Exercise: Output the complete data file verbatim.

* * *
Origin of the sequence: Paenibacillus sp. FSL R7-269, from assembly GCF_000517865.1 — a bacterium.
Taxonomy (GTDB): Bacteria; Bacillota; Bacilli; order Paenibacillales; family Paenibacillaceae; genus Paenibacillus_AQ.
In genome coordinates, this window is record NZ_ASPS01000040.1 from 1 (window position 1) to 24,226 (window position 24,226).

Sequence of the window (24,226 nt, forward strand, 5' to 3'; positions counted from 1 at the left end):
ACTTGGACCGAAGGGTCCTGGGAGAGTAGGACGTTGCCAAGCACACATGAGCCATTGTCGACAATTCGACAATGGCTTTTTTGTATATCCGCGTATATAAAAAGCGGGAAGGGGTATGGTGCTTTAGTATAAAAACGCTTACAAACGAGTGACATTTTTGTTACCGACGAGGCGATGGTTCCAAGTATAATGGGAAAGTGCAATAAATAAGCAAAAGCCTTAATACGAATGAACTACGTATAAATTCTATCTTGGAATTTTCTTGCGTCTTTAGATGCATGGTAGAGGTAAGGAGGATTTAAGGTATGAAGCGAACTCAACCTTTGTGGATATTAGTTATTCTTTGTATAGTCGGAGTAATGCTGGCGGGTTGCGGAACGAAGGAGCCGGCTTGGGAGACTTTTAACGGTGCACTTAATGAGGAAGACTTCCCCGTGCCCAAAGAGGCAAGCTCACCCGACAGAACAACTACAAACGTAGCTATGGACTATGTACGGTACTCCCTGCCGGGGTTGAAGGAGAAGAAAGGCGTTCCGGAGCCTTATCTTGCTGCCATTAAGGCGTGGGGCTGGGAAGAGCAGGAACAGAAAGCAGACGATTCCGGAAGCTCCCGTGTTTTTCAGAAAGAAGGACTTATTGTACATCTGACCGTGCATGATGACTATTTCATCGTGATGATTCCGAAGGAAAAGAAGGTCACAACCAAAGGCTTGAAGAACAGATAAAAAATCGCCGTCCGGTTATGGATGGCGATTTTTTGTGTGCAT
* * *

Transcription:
Origin of the sequence: Paenibacillus sp. FSL R7-269, from assembly GCF_000517865.1 — a bacterium.
Taxonomy (GTDB): Bacteria; Bacillota; Bacilli; order Paenibacillales; family Paenibacillaceae; genus Paenibacillus_AQ.
In genome coordinates, this window is record NZ_ASPS01000040.1 from 1 (window position 1) to 24,226 (window position 24,226).

Sequence of the window (24,226 nt, forward strand, 5' to 3'; positions counted from 1 at the left end):
ACTTGGACCGAAGGGTCCTGGGAGAGTAGGACGTTGCCAAGCACACATGAGCCATTGTCGACAATTCGACAATGGCTTTTTTGTATATCCGCGTATATAAAAAGCGGGAAGGGGTATGGTGCTTTAGTATAAAAACGCTTACAAACGAGTGACATTTTTGTTACCGACGAGGCGATGGTTCCAAGTATAATGGGAAAGTGCAATAAATAAGCAAAAGCCTTAATACGAATGAACTACGTATAAATTCTATCTTGGAATTTTCTTGCGTCTTTAGATGCATGGTAGAGGTAAGGAGGATTTAAGGTATGAAGCGAACTCAACCTTTGTGGATATTAGTTATTCTTTGTATAGTCGGAGTAATGCTGGCGGGTTGCGGAACGAAGGAGCCGGCTTGGGAGACTTTTAACGGTGCACTTAATGAGGAAGACTTCCCCGTGCCCAAAGAGGCAAGCTCACCCGACAGAACAACTACAAACGTAGCTATGGACTATGTACGGTACTCCCTGCCGGGGTTGAAGGAGAAGAAAGGCGTTCCGGAGCCTTATCTTGCTGCCATTAAGGCGTGGGGCTGGGAAGAGCAGGAACAGAAAGCAGACGATTCCGGAAGCTCCCGTGTTTTTCAGAAAGAAGGACTTATTGTACATCTGACCGTGCATGATGACTATTTCATCGTGATGATTCCGAAGGAAAAGAAGGTCACAACCAAAGGCTTGAAGAACAGATAAAAAATCGCCGTCCGGTTATGGATGGCGATTTTTTGTGTGCAT